From Korea with Love

"I carry your heart with me… always."


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Sandara Park in the Philippines

Photo from ABS-CBNNEWS.COM

Photo from ABS-CBNNEWS.COM

Last Wednesday, Sandara Park, “Dara” of the famous K-pop girl group, 2NE1, arrived in Manila. Her group and a new boy band called Winner are having a concert at the SM Mall of Asia Arena on Saturday, May 17th. Sandara was ardently welcomed by her Filipino fans. They waited outside Ninoy Aquino International Airport just to have a glimpse of her and during her TV interviews, they were there to watch and support her, too.

In an interview, the former Kapamilya star mentioned that she and the other girls from her group were given a three-day vacation, and when she was asked where she wanted to spend her vacation, she said “in the Philippines, of course”.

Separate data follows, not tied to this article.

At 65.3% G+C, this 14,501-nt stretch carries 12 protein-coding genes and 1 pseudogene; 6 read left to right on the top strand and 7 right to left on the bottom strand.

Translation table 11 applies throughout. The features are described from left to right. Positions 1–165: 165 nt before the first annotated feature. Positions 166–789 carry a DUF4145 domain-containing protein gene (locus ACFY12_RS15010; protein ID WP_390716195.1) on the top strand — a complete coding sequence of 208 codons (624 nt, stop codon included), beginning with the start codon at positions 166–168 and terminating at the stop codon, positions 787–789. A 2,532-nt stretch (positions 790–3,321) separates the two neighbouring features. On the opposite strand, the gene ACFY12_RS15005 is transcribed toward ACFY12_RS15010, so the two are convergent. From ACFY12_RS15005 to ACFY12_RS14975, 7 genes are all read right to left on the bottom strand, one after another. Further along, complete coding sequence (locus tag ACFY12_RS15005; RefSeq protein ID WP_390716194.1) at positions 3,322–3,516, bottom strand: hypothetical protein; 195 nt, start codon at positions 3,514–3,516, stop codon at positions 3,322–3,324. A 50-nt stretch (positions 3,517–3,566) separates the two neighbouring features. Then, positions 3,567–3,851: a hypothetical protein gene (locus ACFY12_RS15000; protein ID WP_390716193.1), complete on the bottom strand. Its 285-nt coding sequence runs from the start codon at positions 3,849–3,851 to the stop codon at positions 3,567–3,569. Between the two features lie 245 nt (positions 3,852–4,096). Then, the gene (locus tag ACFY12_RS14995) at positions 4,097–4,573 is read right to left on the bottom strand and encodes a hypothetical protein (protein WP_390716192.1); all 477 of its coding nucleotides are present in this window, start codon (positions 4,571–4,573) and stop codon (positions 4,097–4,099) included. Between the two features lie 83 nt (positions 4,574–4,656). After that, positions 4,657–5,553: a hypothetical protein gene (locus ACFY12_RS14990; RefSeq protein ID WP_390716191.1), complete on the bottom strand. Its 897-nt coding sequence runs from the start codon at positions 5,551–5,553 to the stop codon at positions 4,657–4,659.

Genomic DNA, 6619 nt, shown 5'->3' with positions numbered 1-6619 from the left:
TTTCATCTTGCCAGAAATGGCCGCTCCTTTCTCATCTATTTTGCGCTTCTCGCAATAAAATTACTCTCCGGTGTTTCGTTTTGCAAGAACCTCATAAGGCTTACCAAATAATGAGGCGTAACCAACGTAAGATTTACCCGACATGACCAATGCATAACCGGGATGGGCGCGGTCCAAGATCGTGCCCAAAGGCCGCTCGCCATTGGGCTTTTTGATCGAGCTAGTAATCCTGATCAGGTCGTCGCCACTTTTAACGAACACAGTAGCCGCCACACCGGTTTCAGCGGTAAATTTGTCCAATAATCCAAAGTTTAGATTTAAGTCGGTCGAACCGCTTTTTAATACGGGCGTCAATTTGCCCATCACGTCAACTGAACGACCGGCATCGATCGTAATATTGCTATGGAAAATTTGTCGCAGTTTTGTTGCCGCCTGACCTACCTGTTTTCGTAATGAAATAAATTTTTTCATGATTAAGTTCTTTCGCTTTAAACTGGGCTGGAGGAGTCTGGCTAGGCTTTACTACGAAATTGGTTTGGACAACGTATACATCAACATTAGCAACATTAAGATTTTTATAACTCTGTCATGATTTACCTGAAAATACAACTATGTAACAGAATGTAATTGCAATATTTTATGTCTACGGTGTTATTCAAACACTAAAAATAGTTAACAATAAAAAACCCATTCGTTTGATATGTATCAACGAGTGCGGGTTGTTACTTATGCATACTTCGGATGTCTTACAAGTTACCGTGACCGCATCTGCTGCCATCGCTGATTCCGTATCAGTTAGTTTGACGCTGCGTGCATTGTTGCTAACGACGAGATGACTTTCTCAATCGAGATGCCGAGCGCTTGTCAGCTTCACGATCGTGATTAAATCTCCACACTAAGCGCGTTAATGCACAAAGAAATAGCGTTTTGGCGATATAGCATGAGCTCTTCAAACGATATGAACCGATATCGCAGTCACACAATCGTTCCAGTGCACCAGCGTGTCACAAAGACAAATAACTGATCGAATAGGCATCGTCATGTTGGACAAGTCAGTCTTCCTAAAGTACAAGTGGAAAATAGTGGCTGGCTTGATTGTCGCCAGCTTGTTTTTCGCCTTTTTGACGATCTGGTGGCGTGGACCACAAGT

Sandara won the hearts of the Filipinos when she joined Star Circle Quest in 2004, a talent search on ABS-CBN from which she emerged as the first runner-up. She became one of the members of Star Magic, ABS-CBN‘s elite circle of young talents. She made a number of television appearances and some product endorsements. She even had her own TV show called “Sandara’s Romance” which featured Korean dramas that she narrated. Her life story was also featured in Maalaala Mo Kaya, a popular Philippine drama anthology.

She appeared in several movies and released her self-titled album that included the novelty dance hit “In Or Out”, a song about her experiences on “Star Circle Quest”.

In August 2007, Sandara left the Philippines despite her success to pursue a showbiz career in South Korea. It wasn’t long before she was offered workshop classes by YG Entertainment and was chosen as one of its talents. She joined the group 2NE1, the female version of Big Bang, together with Bom, Minzy and CL. The girls of 2NE1 were first introduced in May 17th, 2009. This year, they are promoting their latest album entitled Crush which includes hit songs “Crush”, “If I Were You” and “Come Back Home”.

Since her comeback in the Philippines, she has been busy with interviews and made a guest appearance on the reality show Pinoy Big Brother All In.